Hefty vacation packages are a competitive tool, but can be counterproductive.You are hiring people to be at work, not to be on vacation. Let your competitorsdangle more vacation time in front of specialized workers. You should look atdoing something more creative than a length-of-vacation contest.
Here are some ideas:
Pay the employee’s vacation expenses. Example: Motek Inc, a software housein Beverly Hills, California, puts away $100 per week for each employee who isat work that week (and meets assigned results). At the end of a year, when it’svacation time, the company gives the employee $5,000 toward vacation expenses.Money must be used for vacation--not a new car or home remodeling.
Other ideas: a spa day, for the employee and perhaps the employee’s spouse.This only costs you a day of productivity, but will be deeply appreciated. Orconsider special days off when kids are not in school for teacher in-servicetraining days. In the interest of being equitable, you should also give floatingdays for employees who don’t have kids in school. Provide tickets to concerts,sporting events, theatre -- these are low cost, high perceived value, minimaltime lost from productivity.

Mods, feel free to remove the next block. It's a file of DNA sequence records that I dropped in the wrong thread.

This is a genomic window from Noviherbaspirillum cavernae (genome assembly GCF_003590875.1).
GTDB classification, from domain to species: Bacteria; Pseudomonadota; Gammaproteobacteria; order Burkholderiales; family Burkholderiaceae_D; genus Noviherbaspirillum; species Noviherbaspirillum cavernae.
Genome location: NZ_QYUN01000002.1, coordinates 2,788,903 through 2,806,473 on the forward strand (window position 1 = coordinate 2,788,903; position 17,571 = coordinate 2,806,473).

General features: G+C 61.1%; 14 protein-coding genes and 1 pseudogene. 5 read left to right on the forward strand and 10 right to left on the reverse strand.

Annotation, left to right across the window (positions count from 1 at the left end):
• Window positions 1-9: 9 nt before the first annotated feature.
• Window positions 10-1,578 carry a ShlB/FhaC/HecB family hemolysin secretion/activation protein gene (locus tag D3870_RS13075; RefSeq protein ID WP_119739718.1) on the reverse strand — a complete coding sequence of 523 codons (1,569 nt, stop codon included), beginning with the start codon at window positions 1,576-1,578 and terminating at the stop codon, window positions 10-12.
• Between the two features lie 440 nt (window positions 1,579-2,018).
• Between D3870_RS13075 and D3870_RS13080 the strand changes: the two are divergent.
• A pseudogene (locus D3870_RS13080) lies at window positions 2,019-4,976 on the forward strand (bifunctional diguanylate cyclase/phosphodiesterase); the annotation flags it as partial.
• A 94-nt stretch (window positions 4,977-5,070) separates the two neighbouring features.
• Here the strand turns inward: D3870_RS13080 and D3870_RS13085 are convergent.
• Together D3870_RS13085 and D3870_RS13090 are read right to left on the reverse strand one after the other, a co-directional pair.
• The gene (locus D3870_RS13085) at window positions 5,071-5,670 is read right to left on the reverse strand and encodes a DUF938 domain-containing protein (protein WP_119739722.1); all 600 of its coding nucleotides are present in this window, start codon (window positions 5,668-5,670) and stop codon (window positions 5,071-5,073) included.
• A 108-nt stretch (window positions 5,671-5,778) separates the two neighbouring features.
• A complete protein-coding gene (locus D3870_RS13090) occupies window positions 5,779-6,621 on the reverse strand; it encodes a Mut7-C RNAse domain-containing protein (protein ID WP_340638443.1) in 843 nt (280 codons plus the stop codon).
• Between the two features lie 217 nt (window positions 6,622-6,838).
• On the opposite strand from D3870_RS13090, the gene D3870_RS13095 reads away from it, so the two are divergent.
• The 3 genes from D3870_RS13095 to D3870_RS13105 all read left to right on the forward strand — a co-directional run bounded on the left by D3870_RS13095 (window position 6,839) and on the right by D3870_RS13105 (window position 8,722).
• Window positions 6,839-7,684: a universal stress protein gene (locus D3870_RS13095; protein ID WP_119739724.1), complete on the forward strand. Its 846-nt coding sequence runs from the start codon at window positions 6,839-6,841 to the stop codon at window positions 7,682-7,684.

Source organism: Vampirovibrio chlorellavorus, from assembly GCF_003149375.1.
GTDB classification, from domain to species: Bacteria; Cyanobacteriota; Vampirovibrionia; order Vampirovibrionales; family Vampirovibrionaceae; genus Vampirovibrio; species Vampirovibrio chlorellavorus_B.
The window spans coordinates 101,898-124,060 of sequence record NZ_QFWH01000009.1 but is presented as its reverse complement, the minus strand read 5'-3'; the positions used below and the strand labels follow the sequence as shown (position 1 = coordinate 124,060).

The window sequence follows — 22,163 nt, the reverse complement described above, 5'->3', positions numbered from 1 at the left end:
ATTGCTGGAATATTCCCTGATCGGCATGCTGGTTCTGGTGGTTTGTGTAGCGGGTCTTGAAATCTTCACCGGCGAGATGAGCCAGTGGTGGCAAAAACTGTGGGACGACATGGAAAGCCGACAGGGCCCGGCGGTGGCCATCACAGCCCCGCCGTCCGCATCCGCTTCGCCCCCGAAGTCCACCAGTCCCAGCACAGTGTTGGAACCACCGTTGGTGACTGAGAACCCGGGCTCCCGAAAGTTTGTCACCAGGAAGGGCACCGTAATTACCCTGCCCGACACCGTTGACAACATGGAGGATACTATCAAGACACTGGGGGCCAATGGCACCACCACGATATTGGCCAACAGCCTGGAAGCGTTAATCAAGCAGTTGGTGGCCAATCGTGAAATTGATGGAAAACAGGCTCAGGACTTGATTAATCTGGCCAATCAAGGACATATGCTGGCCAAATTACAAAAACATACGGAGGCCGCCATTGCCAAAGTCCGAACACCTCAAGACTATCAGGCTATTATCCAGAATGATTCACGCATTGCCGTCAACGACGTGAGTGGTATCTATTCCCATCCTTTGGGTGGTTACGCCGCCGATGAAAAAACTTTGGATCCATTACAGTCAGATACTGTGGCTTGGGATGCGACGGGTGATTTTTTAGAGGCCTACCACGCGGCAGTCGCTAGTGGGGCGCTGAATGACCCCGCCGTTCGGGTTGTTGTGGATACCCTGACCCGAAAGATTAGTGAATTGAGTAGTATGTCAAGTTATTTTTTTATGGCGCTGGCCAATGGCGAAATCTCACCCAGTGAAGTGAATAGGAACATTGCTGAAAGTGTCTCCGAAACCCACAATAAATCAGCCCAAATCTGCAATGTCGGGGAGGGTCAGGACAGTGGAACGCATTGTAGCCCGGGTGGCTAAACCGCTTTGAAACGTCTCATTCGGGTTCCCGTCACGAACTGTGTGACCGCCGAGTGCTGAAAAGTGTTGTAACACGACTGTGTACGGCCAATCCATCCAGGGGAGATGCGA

If these specialized employees go to conferences, consider an extra day offin the destination city, perhaps with the spouse included. Get creative --don’tjust do what everyone else does. Remember, while you need top talent to get thejob done, the job won’t get done if they’re not there.
LEARN MORE: See, "Vacation: An Untapped Recruiting and RetentionTool"
The information contained in this article is intended to provide usefulinformation on the topic covered, but should not be construed as legal advice ora legal opinion. Also remember that state laws may differ from the federal law.
The information contained in this article is intended to provide useful information on the topic covered, but should not be construed as legal advice or a legal opinion. Also remember that state laws may differ from the federal law.
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